In Noelle Allen’s article “How to say sorry and mean it”, she raises the issue of Bill 124 still being law. She aptly points to the wage suppression bill that holds the nursing profession and Ontario teachers to a 1% wage increase during the highest inflation we’ve ever seen, but what many fail to realize is that our social service organizations are also being held hostage by this public sector wage restraint. This bill adversely affects shelter workers who provide front line services to the most marginalized populations in our Province.
The opioid crisis, which was front and center prior to Covid has continued to rage and now our shelter workers are not only called upon to work in over-capacity shelters, experiencing multiple outbreaks of COVID-19 but are also responding to residents experiencing severe mental health crisis and overdoses. During the past two years, as the population of unhoused individuals grows, shelter workers have had to adapt their skills, often performing the work of EMS – administering naloxone and performing CPR on unresponsive residents, working with people in extreme mental health crisis which often manifests into violence. Shelters were designed to assist unhoused individuals to find their way out of homelessness through housing and supports, but the pandemic and the opioid crisis have made it difficult to maintain that focus.
Emergency Shelters, Violence against Women Shelters, food banks and social services in general are experiencing staffing shortages that are unprecedented in my 25 years in the field. The work in shelters is highly complex and incredibly demanding. How does a young worker “un-see” the violence and trauma they are experiencing in the workplace: the overdose death of a resident whom they were too late to save? The physical violence and emotional abuse that women experience while living unhoused, hungry children seeking meals at the doors of the food bank; the mental and emotional collapse of an individual experiencing a psychosis without health supports or turning someone away when there are no available spaces in the system? These are all experiences of vicarious trauma that are affecting and burning out our staff every day. Similar to the experience of our healthcare workers, it’s difficult to come to work day after day during a pandemic knowing that you are vulnerable to the virus because of the nature of the work you do and without hope of keeping up with the rising cost of living. This is the third time in my career that social services has experienced a wage freeze or restraint implemented by the Provincial Government. It is impossible for social services to recover or to compete with private sector funding when we are constrained over years from providing equitable wage increases. Social services have been underfunded for years and Bill 124 puts a further strain on our ability to recruit and retain staff. The wages paid to front line workers are grossly inadequate given the essential and demanding work they do.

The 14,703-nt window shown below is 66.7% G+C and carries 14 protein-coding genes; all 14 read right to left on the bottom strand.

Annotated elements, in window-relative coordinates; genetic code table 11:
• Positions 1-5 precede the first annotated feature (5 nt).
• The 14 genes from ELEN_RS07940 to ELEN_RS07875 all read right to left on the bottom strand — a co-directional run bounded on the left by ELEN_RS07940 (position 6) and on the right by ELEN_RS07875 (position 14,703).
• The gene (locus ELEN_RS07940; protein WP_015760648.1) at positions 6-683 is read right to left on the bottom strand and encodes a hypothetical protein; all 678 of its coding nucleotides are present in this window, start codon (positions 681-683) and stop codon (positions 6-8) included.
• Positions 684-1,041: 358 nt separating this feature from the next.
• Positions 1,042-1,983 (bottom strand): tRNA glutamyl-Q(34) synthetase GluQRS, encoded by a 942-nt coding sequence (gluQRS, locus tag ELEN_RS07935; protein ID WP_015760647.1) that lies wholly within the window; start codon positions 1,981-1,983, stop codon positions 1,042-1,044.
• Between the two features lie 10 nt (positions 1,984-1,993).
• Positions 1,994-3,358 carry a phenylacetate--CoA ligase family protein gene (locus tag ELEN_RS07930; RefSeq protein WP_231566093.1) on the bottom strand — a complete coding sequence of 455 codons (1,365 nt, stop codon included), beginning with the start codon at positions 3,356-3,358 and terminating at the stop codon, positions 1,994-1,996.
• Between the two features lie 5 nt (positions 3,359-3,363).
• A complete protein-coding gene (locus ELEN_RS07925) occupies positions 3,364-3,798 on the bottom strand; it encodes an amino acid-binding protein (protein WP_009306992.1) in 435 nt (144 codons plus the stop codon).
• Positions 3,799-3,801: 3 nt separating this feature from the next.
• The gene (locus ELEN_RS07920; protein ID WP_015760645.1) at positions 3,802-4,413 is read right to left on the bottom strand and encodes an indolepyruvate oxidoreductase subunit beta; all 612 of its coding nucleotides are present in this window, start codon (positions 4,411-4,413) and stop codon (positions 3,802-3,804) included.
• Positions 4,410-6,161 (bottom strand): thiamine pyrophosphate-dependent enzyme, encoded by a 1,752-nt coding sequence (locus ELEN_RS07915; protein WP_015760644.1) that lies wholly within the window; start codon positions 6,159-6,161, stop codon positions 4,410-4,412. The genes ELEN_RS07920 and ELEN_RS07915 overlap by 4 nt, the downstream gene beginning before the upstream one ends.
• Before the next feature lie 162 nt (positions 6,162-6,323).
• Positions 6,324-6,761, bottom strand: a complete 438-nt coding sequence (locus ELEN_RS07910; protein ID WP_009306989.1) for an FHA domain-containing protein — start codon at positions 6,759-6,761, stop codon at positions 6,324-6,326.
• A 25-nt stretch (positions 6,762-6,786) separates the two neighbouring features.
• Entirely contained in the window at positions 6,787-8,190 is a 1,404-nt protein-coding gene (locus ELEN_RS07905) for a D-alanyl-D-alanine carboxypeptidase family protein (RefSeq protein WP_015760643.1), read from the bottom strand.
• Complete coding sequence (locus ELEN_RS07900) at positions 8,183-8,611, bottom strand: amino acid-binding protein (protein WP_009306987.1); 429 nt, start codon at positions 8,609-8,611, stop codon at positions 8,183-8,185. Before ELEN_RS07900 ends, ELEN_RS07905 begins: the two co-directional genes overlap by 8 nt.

Although Public Health classifies Emergency Shelter services in the “Highest Risk” category along with hospital workers and Long-Term Care facilities, we are denied the ability to compensate our staff fairly. We are losing our shelter workers, in an exodus, just as we are losing our health care workers and teachers. This is another crisis in the making. Shelter workers and those working in the social services sector are among the unsung heroes of this Pandemic and have not been recognized as such. We owe them recognition and thanks, and certainly, we need to speak up and support all of our essential workers, and kill Bill 124.
Executive Director, Mission Services of Hamilton
OP-ED published in The Hamilton Spectator January 22, 2022 as “Ontario’s Bill 124 puts unnecessary strain on chronically underfunded social service workers”